Counterpoints Arts
Yellow Arrow
Log in  |  Join


17 November 2017  -  25 November 2017

Losing And Finding Home: Refugee History, Memory And Culture | University of East Anglia

Borderline team

The University of East Anglia hosts a festival ‘losing and finding home: refugee history, memory and culture’. These events are spread over various dates (between 17th – 25th November), times, and locations. Visit the website here for further details and booking.

Borderline Performance and Protection Approaches Workshop

Borderline is a satire of the Calais Jungle devised by an ensemble of refugee and European performers, and directed by Sophie NL Besse. This brave and original take on a controversial topic features seven refugees from Afghanistan, Sudan and Syria, who experienced Calais first-hand, and six British, French and Chilean experts in physical comedy. Borderline highlights the absurd aspects of European border control and of the asylum regime. It also reveals a side of the ‘Jungle’ camp that is rarely seen: the camaraderie, resilience and ingenuity of its inhabitants.

The play will be followed by a Q&A with the cast. The organisation Protection Approaches will then run a workshop focussing on the individual stories of those who have experienced identity-based violence. The workshop will investigate these stories through interactive activities and role play. This event is for students from local schools.

Jungle Protestimony: An Echo of the Camp

Protestimony is a visual and interactive art exhibition that aims to communicate an alternative story of the ‘refugee crisis’. Using artworks and other material created by refugees who lived in the Calais Jungle, it challenges the dehumanising anti-refugee and migrant language of mainstream media.

The exhibition features artworks and other materials including paintings, documentaries, animations, sculptures and illustrations, alongside interactive art projects developed and delivered by former Jungle residents. These artworks are displayed in reconstructed shelters from the Jungle, which hint at the conditions many refugees lived in for months on end. Asking visitors what it might mean to ‘be a refugee’, it suggests there is no simple ‘truth’ about the refugee crisis, and demonstrates the challenges of representing refugees today.

Protestimony also offers visitors the chance to think about the work of the volunteer organisations that operated in the Jungle, and reminds visitors that this crisis is re-emerging in Calais. Protestimony is run by the organisation IMAGINE.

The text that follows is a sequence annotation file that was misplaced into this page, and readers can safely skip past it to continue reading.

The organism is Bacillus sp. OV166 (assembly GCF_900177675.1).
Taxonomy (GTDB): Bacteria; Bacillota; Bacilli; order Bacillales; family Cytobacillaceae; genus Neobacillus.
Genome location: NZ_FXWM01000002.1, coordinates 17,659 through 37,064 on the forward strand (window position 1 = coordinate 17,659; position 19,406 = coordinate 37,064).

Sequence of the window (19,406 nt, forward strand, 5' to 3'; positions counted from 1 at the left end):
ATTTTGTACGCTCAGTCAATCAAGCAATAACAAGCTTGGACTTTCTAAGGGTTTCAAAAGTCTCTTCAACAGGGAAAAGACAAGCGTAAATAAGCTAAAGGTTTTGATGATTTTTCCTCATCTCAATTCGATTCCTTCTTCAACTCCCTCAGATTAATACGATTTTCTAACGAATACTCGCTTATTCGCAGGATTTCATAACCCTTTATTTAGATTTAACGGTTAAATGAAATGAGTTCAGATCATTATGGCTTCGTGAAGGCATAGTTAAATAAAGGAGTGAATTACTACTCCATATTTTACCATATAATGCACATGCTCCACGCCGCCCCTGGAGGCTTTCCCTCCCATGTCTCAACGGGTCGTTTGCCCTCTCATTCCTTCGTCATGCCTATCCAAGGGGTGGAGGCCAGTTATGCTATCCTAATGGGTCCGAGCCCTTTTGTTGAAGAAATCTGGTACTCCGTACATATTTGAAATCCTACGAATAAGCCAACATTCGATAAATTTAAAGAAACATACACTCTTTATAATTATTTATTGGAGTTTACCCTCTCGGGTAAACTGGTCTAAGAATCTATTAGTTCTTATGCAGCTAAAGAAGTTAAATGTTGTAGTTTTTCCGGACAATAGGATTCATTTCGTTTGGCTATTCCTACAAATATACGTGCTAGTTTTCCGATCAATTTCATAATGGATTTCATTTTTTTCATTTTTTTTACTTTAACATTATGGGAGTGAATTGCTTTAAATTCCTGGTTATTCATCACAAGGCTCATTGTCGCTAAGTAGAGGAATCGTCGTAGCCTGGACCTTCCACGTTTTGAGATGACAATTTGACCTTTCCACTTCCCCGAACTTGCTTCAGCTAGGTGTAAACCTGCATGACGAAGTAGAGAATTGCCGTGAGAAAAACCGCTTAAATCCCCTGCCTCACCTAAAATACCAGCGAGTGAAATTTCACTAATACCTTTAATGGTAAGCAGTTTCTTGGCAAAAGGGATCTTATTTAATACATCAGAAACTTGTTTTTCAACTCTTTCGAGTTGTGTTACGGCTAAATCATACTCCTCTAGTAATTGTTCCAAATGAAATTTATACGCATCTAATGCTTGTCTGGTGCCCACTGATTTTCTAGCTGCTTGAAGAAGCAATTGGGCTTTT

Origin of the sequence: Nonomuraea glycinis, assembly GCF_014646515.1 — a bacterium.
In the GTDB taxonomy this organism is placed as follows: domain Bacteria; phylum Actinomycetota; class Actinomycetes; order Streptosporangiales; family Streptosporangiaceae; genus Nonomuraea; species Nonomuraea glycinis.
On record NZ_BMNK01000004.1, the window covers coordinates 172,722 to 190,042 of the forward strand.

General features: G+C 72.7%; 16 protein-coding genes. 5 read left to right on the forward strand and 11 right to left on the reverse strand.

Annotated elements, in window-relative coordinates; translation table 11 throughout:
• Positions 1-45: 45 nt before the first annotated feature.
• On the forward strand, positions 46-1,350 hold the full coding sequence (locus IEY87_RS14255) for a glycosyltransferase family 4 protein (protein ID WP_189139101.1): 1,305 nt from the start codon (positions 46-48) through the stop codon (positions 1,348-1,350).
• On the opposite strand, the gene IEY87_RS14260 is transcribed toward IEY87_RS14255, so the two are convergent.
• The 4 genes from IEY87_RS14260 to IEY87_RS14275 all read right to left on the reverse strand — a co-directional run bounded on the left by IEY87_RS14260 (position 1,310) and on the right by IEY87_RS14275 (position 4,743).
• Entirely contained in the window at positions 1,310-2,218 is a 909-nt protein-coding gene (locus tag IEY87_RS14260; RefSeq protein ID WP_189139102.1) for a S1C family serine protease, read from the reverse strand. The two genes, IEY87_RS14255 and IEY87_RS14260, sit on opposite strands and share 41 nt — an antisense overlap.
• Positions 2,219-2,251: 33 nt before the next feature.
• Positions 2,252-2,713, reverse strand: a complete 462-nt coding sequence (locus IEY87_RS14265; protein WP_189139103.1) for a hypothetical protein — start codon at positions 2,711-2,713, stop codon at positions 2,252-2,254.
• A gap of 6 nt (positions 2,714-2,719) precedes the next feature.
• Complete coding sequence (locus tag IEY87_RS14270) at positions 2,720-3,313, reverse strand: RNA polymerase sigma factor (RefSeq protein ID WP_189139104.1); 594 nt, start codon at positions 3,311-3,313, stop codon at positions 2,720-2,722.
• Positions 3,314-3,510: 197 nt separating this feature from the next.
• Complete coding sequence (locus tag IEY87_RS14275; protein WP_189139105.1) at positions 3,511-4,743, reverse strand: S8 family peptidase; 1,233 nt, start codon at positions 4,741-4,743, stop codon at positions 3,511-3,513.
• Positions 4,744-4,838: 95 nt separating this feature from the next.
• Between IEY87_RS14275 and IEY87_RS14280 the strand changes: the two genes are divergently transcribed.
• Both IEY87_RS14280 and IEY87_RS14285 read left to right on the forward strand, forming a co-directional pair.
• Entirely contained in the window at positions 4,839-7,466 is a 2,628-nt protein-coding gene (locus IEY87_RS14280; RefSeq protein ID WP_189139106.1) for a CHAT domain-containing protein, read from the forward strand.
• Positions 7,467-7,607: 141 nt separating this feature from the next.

Reels of History: On the Bride’s Side Screening

On the Bride’s Side is a timely look at the refugee crisis. Winner of Venice International Film Festival’s Human Rights Nights Award, it is an unexpected take on the immigrant road movie. In this film, a Palestinian poet and an Italian journalist meet five Palestinians and Syrians in Milan who have fled the war in Syria. They help them complete their journey to Sweden by faking a wedding. With one friend dressed up as the bride, and others dressed as wedding guests, they cross half of Europe on a four-day journey of three thousand kilometres.

This film will be shown as part of Cinema City’s ‘Reels of History’ series, in conjunction with Cinema City education. It will be introduced by the UEA Refugee History team and will be followed by a Q&A with Salah El Nagar, a Norwich-based writer, activist and refugee from Egypt, whose work challenges misconceptions about Islam and promotes freedom and human rights.

Refugee History Question Time Panel

This is a Question Time-style event in which politicians, journalists, academics, refugees and third sector organisations address local and national refugee questions. It’s hard to pin down clear facts and explanations about the current refugee situation, so in this event the audience’s queries and concerns about asylum seeking will be answered by Clive Lewis MP (Norwich South), journalist Rachel Shabi, investigative author Daniel Trilling, campaigner and refugee Ahmad Al-Rashid and Omar Khan from the Runnymede Trust.